A related application is that of pulse picking. FIG. 7 shows a system similar to that of FIGS. 4 through 6, except that an external modulator 62 is disposed axially with and outside the laser cavity 50 behind the mirror 54. If the modulator 62 in FIG. 7 is disregarded, the remaining system is a mode locking system as described above. As shown, pulses 64 in the form of aligned photons move along the laser cavity 50 and emerge through the mirror 54, which is an output mirror slightly less reflective than the mirror 52. The pulses 64 emerge according to a frequency calculated as described above. The basic mode locking system may be modified to a pulse picking system by adding the modulator 62 as shown in FIG. 7 if a lower pulse frequency is desired. The external modulator 62 is controlled to deflect some of the pulses, such as the pulse 66, shown, and to allow other pulses, such as the pulse 68, to pass. By suitably controlling the modulator 62, a desired frequency or pattern of pulses may be produced. For instance, a frequency corresponding to an integral multiple of periods corresponding to the basic pulse frequency may be produced.
Modulators in accordance with the invention may also be used in multi-channel applications. FIG. 8 shows a plurality of laser cavities 50, each having a modulator 58 in accordance with the invention. The modulators 58 may be operated in parallel, for instance by a controller 70 coupled to the transducers of each of the Q-switches 58.
Laser systems of the types described above, particularly systems employing multichannel modulators or systems employing lasers in the UV wavelengths, may be used in applications such as semiconductor mask making, UV photoresist exposure, etc. In such applications, the laser beam is deflected along a predetermined geometry to trace the desired semiconductor mask or photoresist pattern, in a manner analogous to a plotter. As an example, FIG. 8 additionally shows a substrate 72. For the purposes of illustration, the substrate 72 could be either a semiconductor mask or a board having a layer of UV photoresist material. As shown, a parallel system having three laser cavities 50 may be used to etch a suitable geometric pattern on the substrate 72. Either the substrate 72 or the laser system may be moved up and down or from side to side to properly direct the laser beams. In a preferred embodiment, additional laser modulators 74 may be disposed outside the laser cavities to intercept and deflect the laser beams. A single controller 70 may be used to provide drive signals to both the Q-switches 58 and the additional modulators 74.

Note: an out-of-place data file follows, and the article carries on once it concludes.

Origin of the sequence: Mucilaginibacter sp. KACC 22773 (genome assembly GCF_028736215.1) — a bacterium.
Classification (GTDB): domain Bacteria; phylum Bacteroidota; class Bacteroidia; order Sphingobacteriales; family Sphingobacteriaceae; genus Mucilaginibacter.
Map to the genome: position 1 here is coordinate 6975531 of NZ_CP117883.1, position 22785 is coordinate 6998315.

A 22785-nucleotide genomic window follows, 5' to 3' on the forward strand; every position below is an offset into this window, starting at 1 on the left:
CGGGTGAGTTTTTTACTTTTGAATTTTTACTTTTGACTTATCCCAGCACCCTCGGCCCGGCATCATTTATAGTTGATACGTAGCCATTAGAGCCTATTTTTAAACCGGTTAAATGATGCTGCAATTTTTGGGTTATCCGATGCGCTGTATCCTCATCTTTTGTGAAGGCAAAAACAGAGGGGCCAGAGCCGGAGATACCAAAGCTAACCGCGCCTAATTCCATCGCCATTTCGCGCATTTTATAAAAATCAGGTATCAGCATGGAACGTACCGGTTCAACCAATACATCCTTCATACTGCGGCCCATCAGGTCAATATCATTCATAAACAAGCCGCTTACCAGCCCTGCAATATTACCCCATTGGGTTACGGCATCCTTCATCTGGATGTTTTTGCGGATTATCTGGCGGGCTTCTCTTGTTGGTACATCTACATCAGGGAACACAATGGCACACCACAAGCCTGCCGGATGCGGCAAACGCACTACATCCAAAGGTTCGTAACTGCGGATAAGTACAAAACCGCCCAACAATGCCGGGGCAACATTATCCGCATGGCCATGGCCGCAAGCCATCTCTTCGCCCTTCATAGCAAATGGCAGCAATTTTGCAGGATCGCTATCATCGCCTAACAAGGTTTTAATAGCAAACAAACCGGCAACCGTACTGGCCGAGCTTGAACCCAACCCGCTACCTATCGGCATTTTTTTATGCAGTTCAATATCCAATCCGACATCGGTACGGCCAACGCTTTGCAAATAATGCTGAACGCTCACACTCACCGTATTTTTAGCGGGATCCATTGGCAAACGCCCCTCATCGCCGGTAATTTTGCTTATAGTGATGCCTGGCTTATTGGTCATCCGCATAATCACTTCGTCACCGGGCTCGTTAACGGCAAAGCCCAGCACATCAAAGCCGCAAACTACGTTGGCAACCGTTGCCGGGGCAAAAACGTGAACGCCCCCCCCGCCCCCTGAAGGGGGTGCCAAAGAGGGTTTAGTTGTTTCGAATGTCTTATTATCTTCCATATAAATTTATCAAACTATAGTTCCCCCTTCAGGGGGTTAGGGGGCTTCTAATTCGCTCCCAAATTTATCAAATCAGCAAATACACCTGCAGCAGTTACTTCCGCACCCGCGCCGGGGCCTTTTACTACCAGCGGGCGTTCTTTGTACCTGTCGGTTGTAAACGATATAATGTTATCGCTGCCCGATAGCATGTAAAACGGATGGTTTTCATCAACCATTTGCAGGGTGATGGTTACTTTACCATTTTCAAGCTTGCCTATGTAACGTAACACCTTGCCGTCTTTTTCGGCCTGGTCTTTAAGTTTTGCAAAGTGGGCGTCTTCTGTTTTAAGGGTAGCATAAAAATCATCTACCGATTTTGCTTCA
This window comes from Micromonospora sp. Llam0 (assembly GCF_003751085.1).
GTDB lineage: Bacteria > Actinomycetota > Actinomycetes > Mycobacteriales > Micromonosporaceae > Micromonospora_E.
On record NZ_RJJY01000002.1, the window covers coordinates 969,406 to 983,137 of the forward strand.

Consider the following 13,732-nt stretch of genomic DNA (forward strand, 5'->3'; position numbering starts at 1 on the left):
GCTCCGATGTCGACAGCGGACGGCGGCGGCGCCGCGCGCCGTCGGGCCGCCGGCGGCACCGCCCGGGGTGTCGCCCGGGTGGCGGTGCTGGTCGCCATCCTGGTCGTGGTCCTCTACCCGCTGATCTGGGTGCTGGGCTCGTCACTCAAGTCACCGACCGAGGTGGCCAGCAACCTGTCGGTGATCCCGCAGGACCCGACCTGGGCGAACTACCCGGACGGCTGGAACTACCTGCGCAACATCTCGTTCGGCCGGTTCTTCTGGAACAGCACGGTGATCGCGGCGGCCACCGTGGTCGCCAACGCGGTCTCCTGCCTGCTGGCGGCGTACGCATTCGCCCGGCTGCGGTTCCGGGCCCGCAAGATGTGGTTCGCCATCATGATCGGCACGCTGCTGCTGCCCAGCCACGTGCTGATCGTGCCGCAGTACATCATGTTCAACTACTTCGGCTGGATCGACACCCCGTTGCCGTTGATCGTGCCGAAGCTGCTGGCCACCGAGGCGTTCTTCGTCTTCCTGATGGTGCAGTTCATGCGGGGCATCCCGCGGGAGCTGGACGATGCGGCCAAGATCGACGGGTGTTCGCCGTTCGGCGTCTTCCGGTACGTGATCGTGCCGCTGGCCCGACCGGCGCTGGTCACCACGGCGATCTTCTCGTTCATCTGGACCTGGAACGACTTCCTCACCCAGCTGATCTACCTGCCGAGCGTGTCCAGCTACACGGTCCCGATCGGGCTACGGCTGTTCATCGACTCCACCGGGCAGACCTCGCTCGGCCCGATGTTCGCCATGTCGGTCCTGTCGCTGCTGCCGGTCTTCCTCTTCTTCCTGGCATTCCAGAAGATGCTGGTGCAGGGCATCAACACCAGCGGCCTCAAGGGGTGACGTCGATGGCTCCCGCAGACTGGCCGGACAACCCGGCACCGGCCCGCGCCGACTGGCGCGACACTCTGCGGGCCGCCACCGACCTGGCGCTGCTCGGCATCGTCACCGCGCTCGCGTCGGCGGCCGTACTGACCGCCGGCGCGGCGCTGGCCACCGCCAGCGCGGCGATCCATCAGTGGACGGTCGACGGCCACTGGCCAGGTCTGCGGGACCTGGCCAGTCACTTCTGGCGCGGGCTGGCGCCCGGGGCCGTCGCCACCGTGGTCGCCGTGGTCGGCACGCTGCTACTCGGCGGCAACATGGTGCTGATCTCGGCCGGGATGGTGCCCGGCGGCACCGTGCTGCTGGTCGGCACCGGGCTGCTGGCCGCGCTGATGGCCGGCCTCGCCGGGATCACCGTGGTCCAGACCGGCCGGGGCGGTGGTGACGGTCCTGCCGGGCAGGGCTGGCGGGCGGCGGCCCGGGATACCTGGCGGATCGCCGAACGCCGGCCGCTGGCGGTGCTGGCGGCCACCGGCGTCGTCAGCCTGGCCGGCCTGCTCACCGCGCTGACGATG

It will be seen that a modulator may experience high laser power densities. This is especially true in the mode locking and pulse picking applications, due to the high peak intensity pulses. Crystal quartz has good transmission properties which make crystal quartz modulators in accordance with the invention especially well suited for these applications. Even deep ultraviolet (UV) lasers may be modulated effectively using crystal quartz devices in accordance with the invention. The substantial increase in drive power efficiency as described above also shows that X-cut crystal quartz modulators are particularly well suited for Q-switch applications.